Slate has a piece about another bit of mischievous technology:

Cell-phone jammers–already available on the Internet to security honchos and average Joes alike–are a surprisingly useful (and widely used) tool, and they could easily become as popular as cell phones themselves.

A cellular “security bubble” in London could have protected Bush from a very real threat: terrorists who use cell phones to detonate bombs from miles away, or even another country. By connecting a cell phone to hidden explosives, and then calling that phone, one can detonate a bomb (the electrical charge that activates the ringer on the cell phone serves as the triggering signal). In May 2002, Palestinian militants in Tel Aviv nearly caused a major explosion when they placed a bomb wired to a cell phone in a fuel truck headed for Israel’s largest fuel depot. (The bomb detonated, but the fire was put out.)


It is possible for intrepid consumers to acquire the same technology that’s used to create security bubbles around traveling dignitaries. Sites offer a wide range of jamming devices at reasonable prices. For instance, the SH066PL2A/B is a portable cell-phone jammer that sells for 169.99 British pounds ($293 dollars). The SH066PL2A/B will get you a security bubble of about 30 feet, and it’s camouflaged to look like a cell phone, so you can leave it out on a restaurant table and no one will know you’re the source of the blissful silence in the room.


The problem is that cell phones aren’t just for talking anymore. And as the industry continues to provide futuristic gadgets with dizzying capabilities, it will be tougher to make a case against all forms of interference. The prevalence of camera phones, to cite just one example, poses a new problem for industrial security experts eager to keep espionage-minded shutterbugs in the dark. One company, Iceberg Systems, is beta-testing a new technology that will remotely turn off the cameras in cell phones.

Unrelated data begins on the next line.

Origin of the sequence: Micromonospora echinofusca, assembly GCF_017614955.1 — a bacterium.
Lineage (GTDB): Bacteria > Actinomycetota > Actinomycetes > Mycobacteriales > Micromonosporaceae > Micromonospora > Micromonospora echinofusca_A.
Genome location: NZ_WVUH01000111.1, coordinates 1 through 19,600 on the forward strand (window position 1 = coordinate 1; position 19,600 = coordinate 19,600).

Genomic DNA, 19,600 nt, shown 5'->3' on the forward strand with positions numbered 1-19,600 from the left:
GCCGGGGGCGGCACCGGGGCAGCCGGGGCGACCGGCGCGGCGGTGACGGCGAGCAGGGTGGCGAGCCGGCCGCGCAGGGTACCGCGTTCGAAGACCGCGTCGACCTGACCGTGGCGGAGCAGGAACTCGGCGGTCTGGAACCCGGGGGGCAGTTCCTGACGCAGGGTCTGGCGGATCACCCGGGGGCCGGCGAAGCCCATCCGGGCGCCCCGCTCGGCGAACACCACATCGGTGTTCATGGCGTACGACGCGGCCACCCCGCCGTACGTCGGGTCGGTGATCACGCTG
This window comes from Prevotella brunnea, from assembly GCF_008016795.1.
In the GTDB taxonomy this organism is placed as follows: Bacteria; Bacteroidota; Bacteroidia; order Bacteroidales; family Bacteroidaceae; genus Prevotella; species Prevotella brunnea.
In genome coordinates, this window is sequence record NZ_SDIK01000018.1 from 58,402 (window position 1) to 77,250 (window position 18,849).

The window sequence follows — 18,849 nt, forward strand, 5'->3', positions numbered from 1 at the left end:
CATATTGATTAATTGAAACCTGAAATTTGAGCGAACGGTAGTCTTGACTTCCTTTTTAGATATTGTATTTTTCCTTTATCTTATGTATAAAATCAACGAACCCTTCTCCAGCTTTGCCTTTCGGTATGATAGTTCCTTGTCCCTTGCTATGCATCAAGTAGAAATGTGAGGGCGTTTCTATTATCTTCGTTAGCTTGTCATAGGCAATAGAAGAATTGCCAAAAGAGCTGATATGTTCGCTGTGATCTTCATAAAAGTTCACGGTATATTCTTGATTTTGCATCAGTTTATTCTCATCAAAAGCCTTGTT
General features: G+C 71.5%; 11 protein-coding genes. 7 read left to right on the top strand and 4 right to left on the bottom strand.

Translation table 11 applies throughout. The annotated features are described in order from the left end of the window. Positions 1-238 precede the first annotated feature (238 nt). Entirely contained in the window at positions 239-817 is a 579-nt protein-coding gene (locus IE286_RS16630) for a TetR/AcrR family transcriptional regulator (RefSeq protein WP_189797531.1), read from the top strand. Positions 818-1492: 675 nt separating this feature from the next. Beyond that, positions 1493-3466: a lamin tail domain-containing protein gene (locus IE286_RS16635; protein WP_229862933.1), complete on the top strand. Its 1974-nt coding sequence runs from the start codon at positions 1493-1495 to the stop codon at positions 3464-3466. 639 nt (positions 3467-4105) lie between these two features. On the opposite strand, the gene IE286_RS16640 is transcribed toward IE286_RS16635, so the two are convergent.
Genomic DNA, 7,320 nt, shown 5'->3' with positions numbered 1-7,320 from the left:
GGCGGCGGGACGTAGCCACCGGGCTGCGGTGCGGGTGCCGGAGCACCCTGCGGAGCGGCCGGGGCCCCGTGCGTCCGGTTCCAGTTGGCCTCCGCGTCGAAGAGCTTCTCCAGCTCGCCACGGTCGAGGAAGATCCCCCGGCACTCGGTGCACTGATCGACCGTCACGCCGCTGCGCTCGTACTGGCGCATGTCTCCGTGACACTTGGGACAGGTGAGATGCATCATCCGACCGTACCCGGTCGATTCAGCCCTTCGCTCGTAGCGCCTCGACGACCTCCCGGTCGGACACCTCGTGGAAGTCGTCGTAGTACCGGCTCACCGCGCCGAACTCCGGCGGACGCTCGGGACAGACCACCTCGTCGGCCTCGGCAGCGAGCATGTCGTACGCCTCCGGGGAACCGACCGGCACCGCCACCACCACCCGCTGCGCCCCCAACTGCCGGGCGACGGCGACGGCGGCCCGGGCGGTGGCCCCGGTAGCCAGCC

While the legality of this technology is unclear, odds are that the demand for such products will surge in the near future, as analysts predict that within five years there could be up to 1 billion camera phones in circulation worldwide. We may find ourselves in a “bottom up” surveillance society, where anyone can record anything, and send sound and image out to the Internet for those who want to watch and listen in.

FILED UNDER: Science & Technology
James Joyner
About James Joyner
James Joyner is Professor and Department Head of Security Studies at Marine Corps University's Command and Staff College and a nonresident senior fellow at the Scowcroft Center for Strategy and Security at the Atlantic Council. He's a former Army officer and Desert Storm vet. Views expressed here are his own. Follow James on Twitter @DrJJoyner.